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Bioorg Med Chem. 2005 Jul 1;13(13):4160-7.

Docking simulation with a purine nucleoside specific homology model of deoxycytidine kinase, a target enzyme for anticancer and antiviral therapy.

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Division of Medicinal Chemistry, College of Pharmacy, The Ohio State University, Columbus, OH 43210, USA.


5'-Phosphorylation, catalyzed by human deoxycytidine kinase (dCK), is a crucial step in the metabolic activation of anticancer and antiviral nucleoside antimetabolites, such as cytarabine (AraC), gemcitabine, cladribine (CdA), and lamivudine. Recently, crystal structures of dCK (dCKc) with various pyrimidine nucleosides as substrates have been reported. However, there is no crystal structure of dCK with a bound purine nucleoside, although purines are good substrates for dCK. We have developed a model of dCK (dCKm) specific for purine nucleosides based on the crystal structure of purine nucleoside bound deoxyguanosine kinase (dGKc) as the template. dCKm is essential for computer aided molecular design (CAMD) of novel anticancer and antiviral drugs that are based on purine nucleosides since these did not bind to dCKc in our docking experiments. The active site of dCKm was larger than that of dCKc and the amino acid (aa) residues of dCKm and dCKc, in particular Y86, Q97, D133, R104, R128, and E197, were not in identical positions. Comparative docking simulations of deoxycytidine (dC), cytidine (Cyd), AraC, CdA, deoxyadenosine (dA), and deoxyguanosine (dG) with dCKm and dCKc were carried out using the FlexX docking program. Only dC (pyrimidine nucleoside) docked into the active site of dCKc but not the purine nucleosides dG and dA. As expected, the active site of dCKm appeared to be more adapted to bind purine nucleosides than the pyrimidine nucleosides. While water molecules were essential for docking experiments using dCKc, the absence of water molecules in dCKm did not affect the ability to correctly dock various purine nucleosides.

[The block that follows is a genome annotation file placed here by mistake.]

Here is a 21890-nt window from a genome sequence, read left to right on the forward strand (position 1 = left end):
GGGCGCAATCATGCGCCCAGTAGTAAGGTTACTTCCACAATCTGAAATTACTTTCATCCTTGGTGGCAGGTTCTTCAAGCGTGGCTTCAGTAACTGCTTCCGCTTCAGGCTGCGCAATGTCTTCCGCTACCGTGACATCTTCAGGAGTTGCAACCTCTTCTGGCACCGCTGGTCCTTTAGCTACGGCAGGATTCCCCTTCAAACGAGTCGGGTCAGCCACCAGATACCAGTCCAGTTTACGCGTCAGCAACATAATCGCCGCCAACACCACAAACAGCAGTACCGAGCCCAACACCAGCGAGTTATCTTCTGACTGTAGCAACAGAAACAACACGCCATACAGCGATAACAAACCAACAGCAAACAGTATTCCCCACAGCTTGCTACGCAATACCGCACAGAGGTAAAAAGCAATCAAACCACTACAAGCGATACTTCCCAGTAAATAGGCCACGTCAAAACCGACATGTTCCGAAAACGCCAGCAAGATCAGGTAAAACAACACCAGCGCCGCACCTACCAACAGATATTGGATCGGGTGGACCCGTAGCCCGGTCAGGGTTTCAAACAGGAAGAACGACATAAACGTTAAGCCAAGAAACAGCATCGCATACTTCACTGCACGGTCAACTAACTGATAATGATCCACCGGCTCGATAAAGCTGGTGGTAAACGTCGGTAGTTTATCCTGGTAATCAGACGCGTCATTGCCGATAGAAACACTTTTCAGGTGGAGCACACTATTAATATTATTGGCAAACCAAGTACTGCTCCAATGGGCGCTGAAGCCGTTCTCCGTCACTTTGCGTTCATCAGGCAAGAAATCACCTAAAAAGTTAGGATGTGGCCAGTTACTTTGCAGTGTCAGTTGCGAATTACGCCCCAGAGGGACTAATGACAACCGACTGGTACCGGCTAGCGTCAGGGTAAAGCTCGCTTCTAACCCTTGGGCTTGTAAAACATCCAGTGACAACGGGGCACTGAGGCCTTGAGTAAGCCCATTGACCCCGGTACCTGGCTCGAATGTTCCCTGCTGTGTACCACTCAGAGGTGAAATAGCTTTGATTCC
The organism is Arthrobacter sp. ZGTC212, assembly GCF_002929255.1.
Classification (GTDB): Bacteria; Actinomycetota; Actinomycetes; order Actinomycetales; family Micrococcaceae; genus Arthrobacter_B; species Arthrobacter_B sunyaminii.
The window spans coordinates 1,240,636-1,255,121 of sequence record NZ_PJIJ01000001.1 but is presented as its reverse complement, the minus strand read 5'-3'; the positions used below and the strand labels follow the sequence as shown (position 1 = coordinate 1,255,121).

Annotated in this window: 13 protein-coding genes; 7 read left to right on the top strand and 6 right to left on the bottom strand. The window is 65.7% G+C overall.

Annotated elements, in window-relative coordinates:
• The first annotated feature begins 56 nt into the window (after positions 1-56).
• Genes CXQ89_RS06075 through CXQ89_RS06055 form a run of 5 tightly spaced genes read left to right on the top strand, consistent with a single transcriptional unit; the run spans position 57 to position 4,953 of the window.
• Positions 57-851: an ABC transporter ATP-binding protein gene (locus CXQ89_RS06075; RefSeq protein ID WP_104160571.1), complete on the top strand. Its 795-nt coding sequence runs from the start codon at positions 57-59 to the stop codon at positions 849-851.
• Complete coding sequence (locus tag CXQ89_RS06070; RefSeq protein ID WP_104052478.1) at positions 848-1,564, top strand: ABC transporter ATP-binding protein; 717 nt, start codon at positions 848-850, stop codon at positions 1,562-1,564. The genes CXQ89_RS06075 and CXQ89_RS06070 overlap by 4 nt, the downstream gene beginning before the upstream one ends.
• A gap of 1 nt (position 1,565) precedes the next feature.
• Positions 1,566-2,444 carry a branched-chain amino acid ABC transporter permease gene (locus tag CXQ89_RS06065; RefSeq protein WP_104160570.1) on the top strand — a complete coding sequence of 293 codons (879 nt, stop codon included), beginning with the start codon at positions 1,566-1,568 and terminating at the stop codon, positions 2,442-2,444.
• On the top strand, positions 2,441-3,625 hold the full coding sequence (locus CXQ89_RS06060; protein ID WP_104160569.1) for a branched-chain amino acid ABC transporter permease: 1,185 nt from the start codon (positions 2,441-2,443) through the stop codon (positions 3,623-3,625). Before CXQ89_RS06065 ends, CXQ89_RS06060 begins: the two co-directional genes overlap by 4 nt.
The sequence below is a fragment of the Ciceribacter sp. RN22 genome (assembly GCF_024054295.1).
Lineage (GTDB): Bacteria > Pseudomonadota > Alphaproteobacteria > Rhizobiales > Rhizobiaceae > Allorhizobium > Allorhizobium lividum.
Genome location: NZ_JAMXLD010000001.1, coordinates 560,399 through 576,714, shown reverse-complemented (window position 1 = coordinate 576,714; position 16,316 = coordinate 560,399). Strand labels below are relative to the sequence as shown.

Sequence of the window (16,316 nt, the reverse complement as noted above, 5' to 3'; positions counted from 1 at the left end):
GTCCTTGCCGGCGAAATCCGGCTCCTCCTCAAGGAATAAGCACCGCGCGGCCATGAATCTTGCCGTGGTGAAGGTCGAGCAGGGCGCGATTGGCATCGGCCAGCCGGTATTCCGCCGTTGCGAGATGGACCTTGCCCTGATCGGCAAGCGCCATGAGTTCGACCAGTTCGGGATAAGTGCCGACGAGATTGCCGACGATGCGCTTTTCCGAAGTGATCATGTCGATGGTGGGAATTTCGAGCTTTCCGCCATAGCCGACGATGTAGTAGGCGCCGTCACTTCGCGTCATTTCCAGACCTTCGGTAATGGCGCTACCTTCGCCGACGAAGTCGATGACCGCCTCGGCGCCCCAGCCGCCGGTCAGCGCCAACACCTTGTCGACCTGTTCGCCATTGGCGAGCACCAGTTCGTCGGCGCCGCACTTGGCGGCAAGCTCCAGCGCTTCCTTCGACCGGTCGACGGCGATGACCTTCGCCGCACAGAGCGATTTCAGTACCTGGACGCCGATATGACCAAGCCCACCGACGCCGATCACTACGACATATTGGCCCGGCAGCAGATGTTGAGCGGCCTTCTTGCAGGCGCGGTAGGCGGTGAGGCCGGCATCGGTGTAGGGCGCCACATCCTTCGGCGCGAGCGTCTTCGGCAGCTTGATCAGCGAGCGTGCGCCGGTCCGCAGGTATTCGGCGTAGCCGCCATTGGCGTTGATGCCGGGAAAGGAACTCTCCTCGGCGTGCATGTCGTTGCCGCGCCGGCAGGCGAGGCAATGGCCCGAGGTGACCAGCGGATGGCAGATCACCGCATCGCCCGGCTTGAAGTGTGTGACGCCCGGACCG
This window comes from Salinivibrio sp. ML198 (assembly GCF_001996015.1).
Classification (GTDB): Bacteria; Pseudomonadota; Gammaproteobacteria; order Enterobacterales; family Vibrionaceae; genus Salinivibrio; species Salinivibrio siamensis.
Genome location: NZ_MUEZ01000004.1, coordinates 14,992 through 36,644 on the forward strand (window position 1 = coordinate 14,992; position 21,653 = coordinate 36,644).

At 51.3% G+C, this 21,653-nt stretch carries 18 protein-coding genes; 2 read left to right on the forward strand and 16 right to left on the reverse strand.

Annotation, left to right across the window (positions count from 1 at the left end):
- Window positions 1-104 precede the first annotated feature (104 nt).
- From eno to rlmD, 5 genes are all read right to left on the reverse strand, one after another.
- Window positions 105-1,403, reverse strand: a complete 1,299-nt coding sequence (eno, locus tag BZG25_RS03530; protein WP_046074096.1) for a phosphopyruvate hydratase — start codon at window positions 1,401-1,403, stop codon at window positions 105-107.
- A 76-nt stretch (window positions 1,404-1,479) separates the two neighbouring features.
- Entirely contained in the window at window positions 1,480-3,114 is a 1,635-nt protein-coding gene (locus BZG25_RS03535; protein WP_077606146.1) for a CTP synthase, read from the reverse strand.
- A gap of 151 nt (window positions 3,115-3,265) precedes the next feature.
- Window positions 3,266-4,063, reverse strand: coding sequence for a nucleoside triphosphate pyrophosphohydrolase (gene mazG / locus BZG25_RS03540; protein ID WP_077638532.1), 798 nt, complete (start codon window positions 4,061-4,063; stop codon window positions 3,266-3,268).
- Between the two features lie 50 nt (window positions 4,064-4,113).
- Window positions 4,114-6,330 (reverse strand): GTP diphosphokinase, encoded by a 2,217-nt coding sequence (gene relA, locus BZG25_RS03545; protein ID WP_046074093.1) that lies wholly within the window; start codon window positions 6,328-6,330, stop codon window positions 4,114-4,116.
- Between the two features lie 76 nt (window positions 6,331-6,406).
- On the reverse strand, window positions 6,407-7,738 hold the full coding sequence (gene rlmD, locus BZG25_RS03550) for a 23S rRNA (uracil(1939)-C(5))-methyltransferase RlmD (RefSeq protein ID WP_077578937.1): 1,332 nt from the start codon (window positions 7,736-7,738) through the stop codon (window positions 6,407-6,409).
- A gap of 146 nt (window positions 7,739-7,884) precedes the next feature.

[Indexed for MEDLINE]

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